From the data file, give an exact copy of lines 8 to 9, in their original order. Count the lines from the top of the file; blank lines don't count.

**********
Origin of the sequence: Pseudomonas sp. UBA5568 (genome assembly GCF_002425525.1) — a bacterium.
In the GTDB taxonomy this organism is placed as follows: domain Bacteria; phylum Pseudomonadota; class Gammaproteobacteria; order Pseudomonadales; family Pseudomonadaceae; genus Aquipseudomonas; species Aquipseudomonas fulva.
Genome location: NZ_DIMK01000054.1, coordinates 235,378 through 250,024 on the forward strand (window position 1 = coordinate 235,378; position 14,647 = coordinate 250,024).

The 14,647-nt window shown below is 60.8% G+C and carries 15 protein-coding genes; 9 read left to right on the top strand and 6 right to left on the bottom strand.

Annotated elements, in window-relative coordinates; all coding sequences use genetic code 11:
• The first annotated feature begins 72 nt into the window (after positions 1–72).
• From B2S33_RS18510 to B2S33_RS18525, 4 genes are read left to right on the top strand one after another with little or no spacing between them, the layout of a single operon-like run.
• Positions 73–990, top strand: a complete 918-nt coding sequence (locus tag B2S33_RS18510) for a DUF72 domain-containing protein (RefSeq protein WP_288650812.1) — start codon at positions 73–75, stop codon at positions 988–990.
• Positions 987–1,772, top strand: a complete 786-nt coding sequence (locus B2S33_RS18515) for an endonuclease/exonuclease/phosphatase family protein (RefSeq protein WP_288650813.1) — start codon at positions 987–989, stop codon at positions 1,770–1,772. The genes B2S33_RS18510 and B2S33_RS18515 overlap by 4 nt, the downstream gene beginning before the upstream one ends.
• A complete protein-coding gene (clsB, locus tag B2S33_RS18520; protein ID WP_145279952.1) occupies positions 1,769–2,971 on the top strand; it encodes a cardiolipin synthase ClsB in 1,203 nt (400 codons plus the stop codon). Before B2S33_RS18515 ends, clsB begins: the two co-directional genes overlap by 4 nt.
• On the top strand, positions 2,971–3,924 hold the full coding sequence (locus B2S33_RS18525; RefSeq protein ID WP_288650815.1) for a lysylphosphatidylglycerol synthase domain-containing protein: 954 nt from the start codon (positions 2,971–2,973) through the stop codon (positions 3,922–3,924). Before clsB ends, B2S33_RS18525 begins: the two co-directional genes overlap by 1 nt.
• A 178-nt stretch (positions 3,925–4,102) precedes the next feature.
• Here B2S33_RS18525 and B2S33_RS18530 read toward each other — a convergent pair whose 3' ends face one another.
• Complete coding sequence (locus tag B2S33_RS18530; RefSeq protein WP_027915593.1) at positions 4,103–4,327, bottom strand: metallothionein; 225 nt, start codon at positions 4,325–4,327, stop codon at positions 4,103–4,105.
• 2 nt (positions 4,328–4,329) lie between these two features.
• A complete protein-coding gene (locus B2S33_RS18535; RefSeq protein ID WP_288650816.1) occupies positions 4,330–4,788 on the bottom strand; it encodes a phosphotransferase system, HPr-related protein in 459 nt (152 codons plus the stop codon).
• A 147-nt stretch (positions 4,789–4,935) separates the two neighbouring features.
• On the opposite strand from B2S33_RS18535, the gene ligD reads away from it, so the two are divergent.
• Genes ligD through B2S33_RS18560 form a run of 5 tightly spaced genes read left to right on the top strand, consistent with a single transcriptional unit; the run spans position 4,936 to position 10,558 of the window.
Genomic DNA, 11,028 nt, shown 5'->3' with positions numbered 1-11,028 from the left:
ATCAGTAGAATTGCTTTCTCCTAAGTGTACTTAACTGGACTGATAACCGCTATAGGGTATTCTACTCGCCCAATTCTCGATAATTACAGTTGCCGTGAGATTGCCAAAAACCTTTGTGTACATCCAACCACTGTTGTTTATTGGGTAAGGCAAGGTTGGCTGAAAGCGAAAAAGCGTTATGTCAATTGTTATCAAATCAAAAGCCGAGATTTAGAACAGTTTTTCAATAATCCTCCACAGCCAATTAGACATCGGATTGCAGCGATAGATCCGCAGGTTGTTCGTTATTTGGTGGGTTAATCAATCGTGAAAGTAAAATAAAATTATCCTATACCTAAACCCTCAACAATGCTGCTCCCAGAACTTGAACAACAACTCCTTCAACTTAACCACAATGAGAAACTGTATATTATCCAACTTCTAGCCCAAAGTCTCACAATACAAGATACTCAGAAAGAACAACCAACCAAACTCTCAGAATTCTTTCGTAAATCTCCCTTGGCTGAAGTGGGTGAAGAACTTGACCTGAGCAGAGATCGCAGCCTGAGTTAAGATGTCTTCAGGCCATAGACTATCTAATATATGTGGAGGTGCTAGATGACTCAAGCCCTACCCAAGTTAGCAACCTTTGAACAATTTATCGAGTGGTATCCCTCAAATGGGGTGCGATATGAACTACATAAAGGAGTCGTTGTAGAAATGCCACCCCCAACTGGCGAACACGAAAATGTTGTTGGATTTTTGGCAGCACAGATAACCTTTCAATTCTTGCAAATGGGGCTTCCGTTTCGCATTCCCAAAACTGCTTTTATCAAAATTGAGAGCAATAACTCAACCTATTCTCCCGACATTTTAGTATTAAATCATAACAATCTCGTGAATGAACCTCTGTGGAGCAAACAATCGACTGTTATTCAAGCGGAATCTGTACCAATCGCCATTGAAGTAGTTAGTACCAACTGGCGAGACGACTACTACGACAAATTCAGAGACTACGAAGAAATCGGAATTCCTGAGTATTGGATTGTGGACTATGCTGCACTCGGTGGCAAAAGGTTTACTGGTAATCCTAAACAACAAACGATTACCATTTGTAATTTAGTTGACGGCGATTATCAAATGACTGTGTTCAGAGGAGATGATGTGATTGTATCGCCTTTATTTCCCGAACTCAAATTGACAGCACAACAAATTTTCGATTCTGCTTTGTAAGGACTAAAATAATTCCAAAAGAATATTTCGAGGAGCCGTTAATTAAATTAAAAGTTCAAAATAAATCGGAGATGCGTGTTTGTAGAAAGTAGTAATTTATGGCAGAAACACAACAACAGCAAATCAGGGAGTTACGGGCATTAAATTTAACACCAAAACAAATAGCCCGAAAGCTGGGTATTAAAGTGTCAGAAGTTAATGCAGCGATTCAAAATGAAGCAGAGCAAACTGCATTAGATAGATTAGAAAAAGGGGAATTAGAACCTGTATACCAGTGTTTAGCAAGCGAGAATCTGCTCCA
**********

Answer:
• Positions 73–990, top strand: a complete 918-nt coding sequence (locus tag B2S33_RS18510) for a DUF72 domain-containing protein (RefSeq protein WP_288650812.1) — start codon at positions 73–75, stop codon at positions 988–990.
• Positions 987–1,772, top strand: a complete 786-nt coding sequence (locus B2S33_RS18515) for an endonuclease/exonuclease/phosphatase family protein (RefSeq protein WP_288650813.1) — start codon at positions 987–989, stop codon at positions 1,770–1,772. The genes B2S33_RS18510 and B2S33_RS18515 overlap by 4 nt, the downstream gene beginning before the upstream one ends.